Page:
The immigration authorities took their photographs and photocopied their UNHCR documents. "They took my phonebook and
UNHCR too seems to have changed its position. Says Aziz: "UNHCR has to stamp our identity card every month. This formally extends our stay here for a month. But they have not stamped it this month."
"They (UNHCR officials) say they cannot help us and we need to talk to the Indian authorities. UNHCR officials don't want to meet us. They say they will contact us on the phone and there is no need to meet them," adds Abdushakur.
UNHCR officials were unavailable for comment.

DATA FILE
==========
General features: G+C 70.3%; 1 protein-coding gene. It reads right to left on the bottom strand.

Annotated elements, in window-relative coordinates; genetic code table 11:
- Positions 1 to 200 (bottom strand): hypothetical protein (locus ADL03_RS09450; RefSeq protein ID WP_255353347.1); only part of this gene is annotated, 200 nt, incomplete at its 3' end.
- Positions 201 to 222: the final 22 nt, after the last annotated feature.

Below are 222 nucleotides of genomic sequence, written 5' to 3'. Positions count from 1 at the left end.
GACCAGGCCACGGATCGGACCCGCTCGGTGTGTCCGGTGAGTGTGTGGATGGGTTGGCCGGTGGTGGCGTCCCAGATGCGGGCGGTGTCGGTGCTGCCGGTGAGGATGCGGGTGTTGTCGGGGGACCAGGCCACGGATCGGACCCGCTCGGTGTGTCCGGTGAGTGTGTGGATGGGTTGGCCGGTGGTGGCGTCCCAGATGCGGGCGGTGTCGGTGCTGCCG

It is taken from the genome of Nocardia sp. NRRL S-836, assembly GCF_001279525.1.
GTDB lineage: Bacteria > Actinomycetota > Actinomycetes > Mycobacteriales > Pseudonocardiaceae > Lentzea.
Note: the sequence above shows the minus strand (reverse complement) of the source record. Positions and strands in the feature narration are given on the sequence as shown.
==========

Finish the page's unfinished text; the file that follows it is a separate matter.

"Lots of people come here looking for us. They ask our neighbours if Chinese live here. We don't know who these people are. We are scared and prefer not to meet them."
"Life is very difficult here. We cannot get jobs. We want to go to any other country like the US, Canada or Sweden. Any country where we can start life afresh," says Aziz.
While Aziz wants to concentrate on improving his life, Abdushakur wants to join the anti-China movement from outside his homeland. According to Abdushakur, there are 48 countries where Uighur people live as refugees and fighting for a free Xinjiang.
Inspired by India's democracy, they came to Delhi with hope. But they now feel Nepal was a better place to live.
"We used to get Rs 3,000 per month in Nepal," said Aziz. "We enjoyed living there."